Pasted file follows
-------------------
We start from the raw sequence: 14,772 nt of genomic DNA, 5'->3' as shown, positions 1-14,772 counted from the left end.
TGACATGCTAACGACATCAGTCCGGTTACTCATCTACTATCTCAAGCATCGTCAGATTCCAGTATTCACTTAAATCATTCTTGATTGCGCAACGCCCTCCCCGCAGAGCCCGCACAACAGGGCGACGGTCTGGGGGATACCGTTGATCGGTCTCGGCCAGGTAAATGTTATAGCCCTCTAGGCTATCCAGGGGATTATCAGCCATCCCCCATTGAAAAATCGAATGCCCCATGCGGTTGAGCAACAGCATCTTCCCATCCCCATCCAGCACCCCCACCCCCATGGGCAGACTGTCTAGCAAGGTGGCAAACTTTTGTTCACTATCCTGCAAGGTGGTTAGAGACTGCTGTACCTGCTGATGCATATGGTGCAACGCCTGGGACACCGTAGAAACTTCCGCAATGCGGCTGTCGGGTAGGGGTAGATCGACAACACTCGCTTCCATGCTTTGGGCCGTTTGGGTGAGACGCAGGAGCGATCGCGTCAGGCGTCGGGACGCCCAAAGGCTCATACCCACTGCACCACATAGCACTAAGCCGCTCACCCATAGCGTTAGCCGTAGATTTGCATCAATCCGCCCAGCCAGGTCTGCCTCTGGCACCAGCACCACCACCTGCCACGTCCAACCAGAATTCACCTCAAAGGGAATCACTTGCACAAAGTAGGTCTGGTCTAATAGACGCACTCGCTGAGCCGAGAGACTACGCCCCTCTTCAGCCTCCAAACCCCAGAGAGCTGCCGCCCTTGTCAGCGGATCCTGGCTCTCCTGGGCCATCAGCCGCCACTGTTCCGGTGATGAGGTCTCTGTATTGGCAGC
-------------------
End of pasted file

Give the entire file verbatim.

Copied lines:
We start from the raw sequence: 14,772 nt of genomic DNA, 5'->3' as shown, positions 1-14,772 counted from the left end.
TGACATGCTAACGACATCAGTCCGGTTACTCATCTACTATCTCAAGCATCGTCAGATTCCAGTATTCACTTAAATCATTCTTGATTGCGCAACGCCCTCCCCGCAGAGCCCGCACAACAGGGCGACGGTCTGGGGGATACCGTTGATCGGTCTCGGCCAGGTAAATGTTATAGCCCTCTAGGCTATCCAGGGGATTATCAGCCATCCCCCATTGAAAAATCGAATGCCCCATGCGGTTGAGCAACAGCATCTTCCCATCCCCATCCAGCACCCCCACCCCCATGGGCAGACTGTCTAGCAAGGTGGCAAACTTTTGTTCACTATCCTGCAAGGTGGTTAGAGACTGCTGTACCTGCTGATGCATATGGTGCAACGCCTGGGACACCGTAGAAACTTCCGCAATGCGGCTGTCGGGTAGGGGTAGATCGACAACACTCGCTTCCATGCTTTGGGCCGTTTGGGTGAGACGCAGGAGCGATCGCGTCAGGCGTCGGGACGCCCAAAGGCTCATACCCACTGCACCACATAGCACTAAGCCGCTCACCCATAGCGTTAGCCGTAGATTTGCATCAATCCGCCCAGCCAGGTCTGCCTCTGGCACCAGCACCACCACCTGCCACGTCCAACCAGAATTCACCTCAAAGGGAATCACTTGCACAAAGTAGGTCTGGTCTAATAGACGCACTCGCTGAGCCGAGAGACTACGCCCCTCTTCAGCCTCCAAACCCCAGAGAGCTGCCGCCCTTGTCAGCGGATCCTGGCTCTCCTGGGCCATCAGCCGCCACTGTTCCGGTGATGAGGTCTCTGTATTGGCAGC